Not always. Not every time, rarely. Sometimes I can put it into words. Sometimes the new. Sometimes fragment and unsure. When awkward. When almost vowing not to.
Then silent spoken fingers green trembled in the breeze I see pass through the light green leaves of a tree being born again and the caress, cooler than water, speaks to the ten year old girl in my heart, the one the 38 year old woman has been suppressing, the one who dances as if her blood were made of wine or the one who remembers the flat rock where she could sit on the mesa looking down into the valley, the grass the horses hadn't found yet an ocean, and she watched the hawks for hours drinking wind and lifting bones above their weight and age.
If there hadn't been a dirt road, twin scarred, by which she could lower herself into the valley, then she would have found a way despite it into that green sweeping world all full of popping grasshoppers and the thin emerald whisper, regenerate and swaying, of the native Colorado grasses that would feed the horses below, some we owned and some we never would. Some that would dive chest first into the sharp-tongued barbed wire, chased by the white reins of lightening. By the time she healed, the yellow puss and bandages mixed in the fine silt under hooves that needed trimming, by then she would be too old to break and too scarred to trust us completely, we, the barbed-wire ghosts that haunted and crushed, full-bodied and brash, the velvet purple world of the alfalfa that grew moonward.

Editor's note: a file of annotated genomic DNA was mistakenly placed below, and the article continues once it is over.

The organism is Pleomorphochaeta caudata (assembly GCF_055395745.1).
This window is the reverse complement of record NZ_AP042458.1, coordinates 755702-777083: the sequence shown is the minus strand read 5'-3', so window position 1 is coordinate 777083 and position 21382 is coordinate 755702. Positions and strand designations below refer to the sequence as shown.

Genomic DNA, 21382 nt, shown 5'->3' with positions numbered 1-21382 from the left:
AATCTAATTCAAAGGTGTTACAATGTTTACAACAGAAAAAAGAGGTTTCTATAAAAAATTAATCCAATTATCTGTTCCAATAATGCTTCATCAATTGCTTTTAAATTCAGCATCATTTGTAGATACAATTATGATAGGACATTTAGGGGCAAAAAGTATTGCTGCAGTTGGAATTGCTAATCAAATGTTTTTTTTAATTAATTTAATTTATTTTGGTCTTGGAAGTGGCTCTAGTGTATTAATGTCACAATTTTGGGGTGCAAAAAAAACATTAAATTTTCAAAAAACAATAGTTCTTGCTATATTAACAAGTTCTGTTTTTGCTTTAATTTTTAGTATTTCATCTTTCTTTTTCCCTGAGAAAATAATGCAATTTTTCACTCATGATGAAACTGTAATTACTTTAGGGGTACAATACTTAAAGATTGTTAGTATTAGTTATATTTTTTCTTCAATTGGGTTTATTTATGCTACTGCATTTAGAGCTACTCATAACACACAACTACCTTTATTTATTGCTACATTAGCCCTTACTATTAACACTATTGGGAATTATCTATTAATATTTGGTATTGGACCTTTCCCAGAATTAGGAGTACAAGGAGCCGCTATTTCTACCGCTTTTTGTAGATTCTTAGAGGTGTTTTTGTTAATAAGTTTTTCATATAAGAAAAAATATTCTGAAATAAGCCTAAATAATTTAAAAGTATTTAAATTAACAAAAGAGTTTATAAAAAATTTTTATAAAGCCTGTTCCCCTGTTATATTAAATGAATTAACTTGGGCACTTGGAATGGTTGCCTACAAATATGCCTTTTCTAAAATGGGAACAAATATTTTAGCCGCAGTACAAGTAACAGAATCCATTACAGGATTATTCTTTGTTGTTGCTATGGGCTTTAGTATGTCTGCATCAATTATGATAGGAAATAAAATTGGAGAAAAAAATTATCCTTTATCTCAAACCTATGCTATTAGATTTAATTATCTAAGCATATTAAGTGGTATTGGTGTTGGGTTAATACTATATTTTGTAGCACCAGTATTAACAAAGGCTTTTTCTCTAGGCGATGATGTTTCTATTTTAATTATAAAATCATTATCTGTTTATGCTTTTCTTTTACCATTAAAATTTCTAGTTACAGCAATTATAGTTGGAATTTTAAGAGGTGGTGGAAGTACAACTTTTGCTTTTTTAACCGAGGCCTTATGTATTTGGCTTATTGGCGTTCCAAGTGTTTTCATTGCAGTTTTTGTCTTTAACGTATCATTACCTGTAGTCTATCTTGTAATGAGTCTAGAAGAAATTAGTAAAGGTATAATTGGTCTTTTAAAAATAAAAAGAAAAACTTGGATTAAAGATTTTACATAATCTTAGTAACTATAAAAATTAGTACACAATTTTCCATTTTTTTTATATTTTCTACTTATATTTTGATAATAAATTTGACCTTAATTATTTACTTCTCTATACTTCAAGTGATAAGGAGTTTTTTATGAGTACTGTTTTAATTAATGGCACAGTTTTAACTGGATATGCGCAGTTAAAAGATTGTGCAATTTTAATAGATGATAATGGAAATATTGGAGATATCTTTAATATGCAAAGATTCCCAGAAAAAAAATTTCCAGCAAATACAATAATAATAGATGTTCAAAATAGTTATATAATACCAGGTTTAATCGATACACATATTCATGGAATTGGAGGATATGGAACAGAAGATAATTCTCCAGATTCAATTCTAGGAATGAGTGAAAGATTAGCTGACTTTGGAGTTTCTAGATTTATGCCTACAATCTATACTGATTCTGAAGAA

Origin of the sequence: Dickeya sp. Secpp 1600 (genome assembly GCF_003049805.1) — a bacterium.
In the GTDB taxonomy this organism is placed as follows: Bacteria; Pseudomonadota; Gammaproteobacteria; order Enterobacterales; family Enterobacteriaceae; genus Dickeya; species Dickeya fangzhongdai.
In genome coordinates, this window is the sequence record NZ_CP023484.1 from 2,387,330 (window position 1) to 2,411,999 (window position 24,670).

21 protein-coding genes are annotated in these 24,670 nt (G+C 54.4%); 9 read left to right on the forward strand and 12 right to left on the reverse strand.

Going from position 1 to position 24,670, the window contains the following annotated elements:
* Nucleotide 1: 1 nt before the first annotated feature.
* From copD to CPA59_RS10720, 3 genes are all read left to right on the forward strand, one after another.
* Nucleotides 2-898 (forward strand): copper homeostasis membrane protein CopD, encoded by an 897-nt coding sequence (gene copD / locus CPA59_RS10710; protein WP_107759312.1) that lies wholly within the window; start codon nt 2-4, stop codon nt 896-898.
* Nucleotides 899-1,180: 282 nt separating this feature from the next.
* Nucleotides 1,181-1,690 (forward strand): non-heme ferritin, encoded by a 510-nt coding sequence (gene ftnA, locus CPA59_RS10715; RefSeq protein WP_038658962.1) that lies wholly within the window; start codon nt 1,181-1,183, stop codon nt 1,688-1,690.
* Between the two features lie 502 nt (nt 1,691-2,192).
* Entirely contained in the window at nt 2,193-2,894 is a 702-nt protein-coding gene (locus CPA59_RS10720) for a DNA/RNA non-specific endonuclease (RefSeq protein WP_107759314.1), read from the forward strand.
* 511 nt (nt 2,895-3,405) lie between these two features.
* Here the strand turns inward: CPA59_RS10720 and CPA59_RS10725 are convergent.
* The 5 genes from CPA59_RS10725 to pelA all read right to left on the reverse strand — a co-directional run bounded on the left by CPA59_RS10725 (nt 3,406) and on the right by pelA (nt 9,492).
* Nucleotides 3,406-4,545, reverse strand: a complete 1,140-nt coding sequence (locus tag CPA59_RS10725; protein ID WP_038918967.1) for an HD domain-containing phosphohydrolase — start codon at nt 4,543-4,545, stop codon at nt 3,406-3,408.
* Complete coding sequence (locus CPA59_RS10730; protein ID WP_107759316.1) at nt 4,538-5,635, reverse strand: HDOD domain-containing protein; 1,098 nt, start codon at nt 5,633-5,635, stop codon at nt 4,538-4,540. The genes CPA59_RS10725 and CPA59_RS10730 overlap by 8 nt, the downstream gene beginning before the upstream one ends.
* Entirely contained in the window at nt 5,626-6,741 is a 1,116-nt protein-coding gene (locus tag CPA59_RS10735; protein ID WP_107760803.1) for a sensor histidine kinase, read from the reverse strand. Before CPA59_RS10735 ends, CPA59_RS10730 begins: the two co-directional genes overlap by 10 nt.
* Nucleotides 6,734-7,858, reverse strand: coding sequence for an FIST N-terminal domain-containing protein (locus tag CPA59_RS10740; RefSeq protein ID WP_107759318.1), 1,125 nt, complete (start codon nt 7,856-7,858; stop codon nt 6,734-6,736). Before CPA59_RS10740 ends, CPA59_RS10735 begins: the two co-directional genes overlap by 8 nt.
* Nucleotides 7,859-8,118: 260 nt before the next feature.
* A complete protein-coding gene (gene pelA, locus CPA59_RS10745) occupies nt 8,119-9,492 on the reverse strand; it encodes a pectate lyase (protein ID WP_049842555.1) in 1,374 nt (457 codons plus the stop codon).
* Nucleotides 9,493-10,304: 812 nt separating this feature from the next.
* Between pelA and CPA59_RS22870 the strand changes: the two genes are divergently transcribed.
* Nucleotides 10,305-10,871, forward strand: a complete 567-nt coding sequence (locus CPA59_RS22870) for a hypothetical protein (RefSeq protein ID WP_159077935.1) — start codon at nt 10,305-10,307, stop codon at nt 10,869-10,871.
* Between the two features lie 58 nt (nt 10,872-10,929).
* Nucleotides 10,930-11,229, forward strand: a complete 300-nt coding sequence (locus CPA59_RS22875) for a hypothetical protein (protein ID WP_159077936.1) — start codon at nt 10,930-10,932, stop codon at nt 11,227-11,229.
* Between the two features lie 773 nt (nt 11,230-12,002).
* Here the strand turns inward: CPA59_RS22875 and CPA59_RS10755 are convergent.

That apple tree is bone white bone now. Those starved horses gnawed away the vein and skin, the last wet thing left there on the dry mesa that suffered after the man who remembered to irrigate had died. I miss him and I miss that mesa and I miss that girl who was still so smart and weird and brave and quiet.
Her name was Liberty Lady, an appaloosa, the daughter of Liberty Bell, her prize-winning mother. My thinking of them tonight: this is the act that lifts them almost free again, running ringing, white-eyed scared and free again into a memory as threatening, as liberating as a storm you'd see spilling its gray curtain in the distance and you knew you still had 20, 30 minutes until you'd have to go in again, before the thought of it met the real thing and chased us all dark and inexperienced into the cutting fences we'd built to keep us away from ourselves.